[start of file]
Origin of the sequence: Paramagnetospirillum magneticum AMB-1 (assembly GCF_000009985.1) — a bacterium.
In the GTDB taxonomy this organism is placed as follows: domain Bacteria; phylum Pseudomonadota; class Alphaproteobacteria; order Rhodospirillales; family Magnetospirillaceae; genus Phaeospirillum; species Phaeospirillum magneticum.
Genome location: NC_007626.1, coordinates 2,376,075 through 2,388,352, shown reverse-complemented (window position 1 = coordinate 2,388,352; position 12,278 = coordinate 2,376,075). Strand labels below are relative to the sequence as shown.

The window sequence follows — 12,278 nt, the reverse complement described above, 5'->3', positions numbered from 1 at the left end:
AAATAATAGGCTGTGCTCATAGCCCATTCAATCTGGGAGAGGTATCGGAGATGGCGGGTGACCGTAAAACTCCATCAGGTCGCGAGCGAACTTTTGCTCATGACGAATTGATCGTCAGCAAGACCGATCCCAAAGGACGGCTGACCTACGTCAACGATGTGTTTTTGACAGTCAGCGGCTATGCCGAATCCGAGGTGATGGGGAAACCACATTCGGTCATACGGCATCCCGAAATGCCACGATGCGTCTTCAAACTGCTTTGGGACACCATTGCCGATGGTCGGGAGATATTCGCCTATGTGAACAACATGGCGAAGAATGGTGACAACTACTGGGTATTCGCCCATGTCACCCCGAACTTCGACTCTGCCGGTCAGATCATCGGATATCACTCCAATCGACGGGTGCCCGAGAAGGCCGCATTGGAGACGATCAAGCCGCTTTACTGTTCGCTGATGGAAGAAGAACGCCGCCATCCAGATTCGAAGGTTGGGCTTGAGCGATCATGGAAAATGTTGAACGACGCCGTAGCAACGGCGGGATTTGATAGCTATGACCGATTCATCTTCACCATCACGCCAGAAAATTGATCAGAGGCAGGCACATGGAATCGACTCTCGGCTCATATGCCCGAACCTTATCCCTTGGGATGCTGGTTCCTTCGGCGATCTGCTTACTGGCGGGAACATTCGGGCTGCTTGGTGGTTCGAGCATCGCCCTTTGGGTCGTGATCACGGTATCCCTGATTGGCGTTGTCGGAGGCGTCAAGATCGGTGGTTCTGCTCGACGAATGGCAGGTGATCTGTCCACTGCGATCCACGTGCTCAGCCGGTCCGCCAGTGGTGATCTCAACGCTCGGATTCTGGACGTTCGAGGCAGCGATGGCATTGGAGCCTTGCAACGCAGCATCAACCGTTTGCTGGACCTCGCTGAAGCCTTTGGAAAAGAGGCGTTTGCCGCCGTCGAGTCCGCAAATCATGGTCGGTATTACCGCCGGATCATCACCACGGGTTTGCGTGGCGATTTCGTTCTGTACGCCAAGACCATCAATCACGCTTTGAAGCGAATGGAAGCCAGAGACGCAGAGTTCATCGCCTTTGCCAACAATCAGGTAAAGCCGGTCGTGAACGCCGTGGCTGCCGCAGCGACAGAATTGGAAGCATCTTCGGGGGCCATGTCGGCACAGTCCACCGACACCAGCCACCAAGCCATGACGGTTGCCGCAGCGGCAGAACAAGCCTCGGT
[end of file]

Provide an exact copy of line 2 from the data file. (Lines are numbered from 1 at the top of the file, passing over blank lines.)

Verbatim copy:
In the GTDB taxonomy this organism is placed as follows: domain Bacteria; phylum Pseudomonadota; class Alphaproteobacteria; order Rhodospirillales; family Magnetospirillaceae; genus Phaeospirillum; species Phaeospirillum magneticum.